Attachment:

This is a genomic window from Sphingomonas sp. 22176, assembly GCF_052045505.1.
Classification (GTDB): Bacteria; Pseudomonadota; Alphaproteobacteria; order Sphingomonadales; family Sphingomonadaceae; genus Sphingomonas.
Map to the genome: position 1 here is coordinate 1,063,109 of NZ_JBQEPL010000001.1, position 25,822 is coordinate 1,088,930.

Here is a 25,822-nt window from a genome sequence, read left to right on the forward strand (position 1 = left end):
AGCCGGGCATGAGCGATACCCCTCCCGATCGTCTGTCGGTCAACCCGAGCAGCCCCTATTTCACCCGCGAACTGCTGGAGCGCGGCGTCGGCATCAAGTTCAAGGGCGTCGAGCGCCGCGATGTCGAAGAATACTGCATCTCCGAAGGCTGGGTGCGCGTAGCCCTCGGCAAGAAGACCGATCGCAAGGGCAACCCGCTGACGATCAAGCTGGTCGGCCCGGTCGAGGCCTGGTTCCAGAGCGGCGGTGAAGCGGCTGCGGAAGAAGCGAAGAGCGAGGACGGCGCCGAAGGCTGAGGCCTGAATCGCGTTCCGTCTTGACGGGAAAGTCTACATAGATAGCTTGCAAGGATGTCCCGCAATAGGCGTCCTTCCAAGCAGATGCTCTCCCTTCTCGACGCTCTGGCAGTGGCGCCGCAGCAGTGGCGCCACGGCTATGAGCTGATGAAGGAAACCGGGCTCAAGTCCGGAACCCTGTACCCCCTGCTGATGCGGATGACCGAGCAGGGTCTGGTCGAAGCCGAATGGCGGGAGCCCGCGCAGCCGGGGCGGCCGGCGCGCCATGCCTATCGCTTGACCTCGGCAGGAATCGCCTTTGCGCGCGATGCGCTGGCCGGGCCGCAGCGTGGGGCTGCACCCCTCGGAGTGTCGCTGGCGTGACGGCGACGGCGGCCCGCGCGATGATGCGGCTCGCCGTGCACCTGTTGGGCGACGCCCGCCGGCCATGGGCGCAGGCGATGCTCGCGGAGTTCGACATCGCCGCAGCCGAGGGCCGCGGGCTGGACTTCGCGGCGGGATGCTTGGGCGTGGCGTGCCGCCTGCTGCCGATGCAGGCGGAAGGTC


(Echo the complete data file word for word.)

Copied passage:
This is a genomic window from Sphingomonas sp. 22176, assembly GCF_052045505.1.
Classification (GTDB): Bacteria; Pseudomonadota; Alphaproteobacteria; order Sphingomonadales; family Sphingomonadaceae; genus Sphingomonas.
Map to the genome: position 1 here is coordinate 1,063,109 of NZ_JBQEPL010000001.1, position 25,822 is coordinate 1,088,930.

Here is a 25,822-nt window from a genome sequence, read left to right on the forward strand (position 1 = left end):
AGCCGGGCATGAGCGATACCCCTCCCGATCGTCTGTCGGTCAACCCGAGCAGCCCCTATTTCACCCGCGAACTGCTGGAGCGCGGCGTCGGCATCAAGTTCAAGGGCGTCGAGCGCCGCGATGTCGAAGAATACTGCATCTCCGAAGGCTGGGTGCGCGTAGCCCTCGGCAAGAAGACCGATCGCAAGGGCAACCCGCTGACGATCAAGCTGGTCGGCCCGGTCGAGGCCTGGTTCCAGAGCGGCGGTGAAGCGGCTGCGGAAGAAGCGAAGAGCGAGGACGGCGCCGAAGGCTGAGGCCTGAATCGCGTTCCGTCTTGACGGGAAAGTCTACATAGATAGCTTGCAAGGATGTCCCGCAATAGGCGTCCTTCCAAGCAGATGCTCTCCCTTCTCGACGCTCTGGCAGTGGCGCCGCAGCAGTGGCGCCACGGCTATGAGCTGATGAAGGAAACCGGGCTCAAGTCCGGAACCCTGTACCCCCTGCTGATGCGGATGACCGAGCAGGGTCTGGTCGAAGCCGAATGGCGGGAGCCCGCGCAGCCGGGGCGGCCGGCGCGCCATGCCTATCGCTTGACCTCGGCAGGAATCGCCTTTGCGCGCGATGCGCTGGCCGGGCCGCAGCGTGGGGCTGCACCCCTCGGAGTGTCGCTGGCGTGACGGCGACGGCGGCCCGCGCGATGATGCGGCTCGCCGTGCACCTGTTGGGCGACGCCCGCCGGCCATGGGCGCAGGCGATGCTCGCGGAGTTCGACATCGCCGCAGCCGAGGGCCGCGGGCTGGACTTCGCGGCGGGATGCTTGGGCGTGGCGTGCCGCCTGCTGCCGATGCAGGCGGAAGGTC